Up to the Second World War the economic development of Japan was a field of study neglected by Western scholars and a subject little understood in Europe and America. In the last three decades, however, it has aroused the curiosity of a number of historians and economists in Western countries whose work has supplemented the extensive research of the Japanese themselves. The results of some of the recent research were embodied in the revised edition of this book published in 1962, but since then further advances in knowledge of the subject have been made. Although the latest work has not called in question the outline description and the interpretation of historical events given in the original text, it has necessarily revealed certain lacunae. It has also made available in English new information about events previously treated in summary fashion and has indicated where changes of emphasis are required. The present introduction is intended to bring to the notice of readers some of the chief modifications in the author’s previous accounts of Japan’s economic growth that now seem to be required. This is a limited purpose. To try to provide a comprehensive survey of the recent contributions to our knowledge of the economic history of Japan would, of course, be beyond the scope of a short introduction.


Original Text Permanent Employment Export Trade Agricultural Income Factory Employer 
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Notes and References to Part I

  1. 1.
    R. Dore, ‘The Legacy of Tokugawa Education’, in M. B. Janson (Ed.), Changing Japanese Attitudes Towards Modernisation (Princeton, 1964).Google Scholar
  2. 2.
    K. Emi, Government Fiscal Activity and Economic Growth in Japan, 1868–1960 (Tokyo, 1963), p. 129.Google Scholar
  3. 3.
    J. Hirschmeier, The Origins of Entrepreneur ship in Meiji Japan, (Cambridge, Mass., 1964) pp. 170–1; andCrossRefGoogle Scholar
  4. Y. Horie, ‘Entrepreneurship in Meiji Japan’ in W. W. Lockwood (Ed.), The State and Economic Enterprise in Japan (Princeton, 1965), Chapter 4.Google Scholar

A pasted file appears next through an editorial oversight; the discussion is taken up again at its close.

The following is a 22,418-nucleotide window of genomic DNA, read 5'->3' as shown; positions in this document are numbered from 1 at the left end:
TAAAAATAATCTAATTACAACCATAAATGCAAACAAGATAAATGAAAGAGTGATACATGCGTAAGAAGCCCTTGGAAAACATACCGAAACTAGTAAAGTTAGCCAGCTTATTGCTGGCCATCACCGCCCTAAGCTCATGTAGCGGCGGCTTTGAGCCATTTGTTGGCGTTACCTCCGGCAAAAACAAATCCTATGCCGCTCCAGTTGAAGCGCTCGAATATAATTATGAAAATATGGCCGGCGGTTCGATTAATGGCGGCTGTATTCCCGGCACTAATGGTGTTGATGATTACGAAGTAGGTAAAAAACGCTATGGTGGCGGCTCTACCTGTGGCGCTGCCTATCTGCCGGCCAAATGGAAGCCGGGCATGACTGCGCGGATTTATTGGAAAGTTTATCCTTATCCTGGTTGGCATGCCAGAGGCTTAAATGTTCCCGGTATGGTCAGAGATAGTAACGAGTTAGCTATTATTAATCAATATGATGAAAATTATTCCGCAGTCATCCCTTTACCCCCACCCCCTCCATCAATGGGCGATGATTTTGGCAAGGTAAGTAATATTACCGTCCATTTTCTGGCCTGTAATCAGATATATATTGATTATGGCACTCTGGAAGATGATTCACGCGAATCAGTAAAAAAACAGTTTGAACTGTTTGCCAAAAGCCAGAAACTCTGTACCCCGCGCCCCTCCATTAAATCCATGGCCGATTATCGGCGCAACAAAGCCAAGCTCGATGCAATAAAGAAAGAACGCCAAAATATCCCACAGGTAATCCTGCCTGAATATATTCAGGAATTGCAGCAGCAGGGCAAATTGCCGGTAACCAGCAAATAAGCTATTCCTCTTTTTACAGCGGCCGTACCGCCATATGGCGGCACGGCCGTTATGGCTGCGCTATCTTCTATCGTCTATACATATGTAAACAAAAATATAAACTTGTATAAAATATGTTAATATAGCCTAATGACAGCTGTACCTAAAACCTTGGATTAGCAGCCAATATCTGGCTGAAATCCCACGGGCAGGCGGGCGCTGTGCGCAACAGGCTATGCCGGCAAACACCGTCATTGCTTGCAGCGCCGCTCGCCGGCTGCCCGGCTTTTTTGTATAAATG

5. 4.
    S. Tsuru states: ‘…the early success of universal education in Japan was undoubtedly one of the most important factors in the rapid modernisation’, Essays in Economic Development (Tokyo, 1968), p. 114.Google Scholar
  6. 5.
    Cf. C. Blacker, The Japanese Enlightenment (Cambridge, 1964), passim.Google Scholar
  7. 6.
    M. Shinohara, Structural Changes in Japan’s Economic Development (Tokyo, 1970), p. 32; Cf. also J. Hirschmeier, op. cit., passim.Google Scholar
  8. 8.
    For this controversy see especially J. I. Nakamura, Agricultural Production and the Economic Development of Japan, 1873–1922 (Princeton, 1966);Google Scholar
  9. K. Ohkawa, ‘Agricultural Policy’, in K. Berrill (Ed.), Economic Development with Special Reference to East Asia (New York, 1964);Google Scholar
  10. K. Ohkawa, B. F. Johnston, K. Kameda (Ed.), Agriculture and Economic Growth: Japan’s Experience (Princeton, 1970); and chapters by J. I. Nakamura, H. T. Oshima and K. Ohkawa and H. Rosovsky in W. W. Lockwood (Ed.), op. cit.Google Scholar
  11. 11.
    H. Rosovsky, Capital Formation in Japan, 1868–1940 (New York, 1961), passim; and H. Rosovsky, ‘Japanese Capital Formation: The Role of the Public Sector’, Journal of Economic History, September 1959, pp. 350–73.Google Scholar
  12. 13.
    H. Rosovsky, Capital Formation in Japan (New York, 1961), p. 44.Google Scholar
  13. 14.
    M. Shinohara, Structural Changes in Japan’s Economic Development, Chapter 8 (Tokyo, 1970); and Survey of Japanese Literature on the Small Industry (Tokyo, 1970), passim.Google Scholar
  14. 15.
    K. Taira, ‘The Characteristics of the Japanese Labour Market’, Economic Development and Cultural Change, January 1962; ‘The Dynamics of Industrial Relations in Early Japanese Development’, Labour Law Journal, July 1962; and ‘The Inter-Sectoral Wage Differentials in Japan, 1881–1959’, Journal of Farm Economics, May 1962.Google Scholar
  15. 16.
    S. Tsuru, op. cit., pp. 119–20; H. Rosovsky, Capital Formation, pp. 95–6, W. W. Lockwood, The Economic Development of Japan (Princeton, 1954), Chapter 6;Google Scholar
  16. and M. Shinohara, Growth and Cycles in the Japanese Economy (Tokyo, 1962), Chapter 3.Google Scholar
  17. 17.
    Cf: M. Bronfenbrenner ‘Some Lessons of Japan’s Economic Development, 1853–1938’, Pacific Affairs, Spring 1961, p. 23.Google Scholar
  18. 18.
    M. Shinohara, Growth etc., pp. 107–8; M. Bronfenbrenner, ‘The Japanese Growth Path; Equilibrium or Disequilibrium?’, The Economic Review (Hitotsubashi University), May 1970, pp. 100–8;Google Scholar
  19. G. C. Allen, ‘Factors in Japan’s Economic Growth’, in C. D. Cowan, The Economic Development of China and Japan (London, 1964), pp. 196–203.Google Scholar
  20. 19.
    A former Minister of Finance, writing about this period, stated: ‘Japan is inherently an excess importer’. J. Inouye, Problems of the Japanese Exchange, 1914–26 (London, 1931), p. 156.Google Scholar

Copyright information

© G. C. Allen 1981

Authors and Affiliations

  • G. C. Allen
    • 1
  1. 1.University of LondonUK

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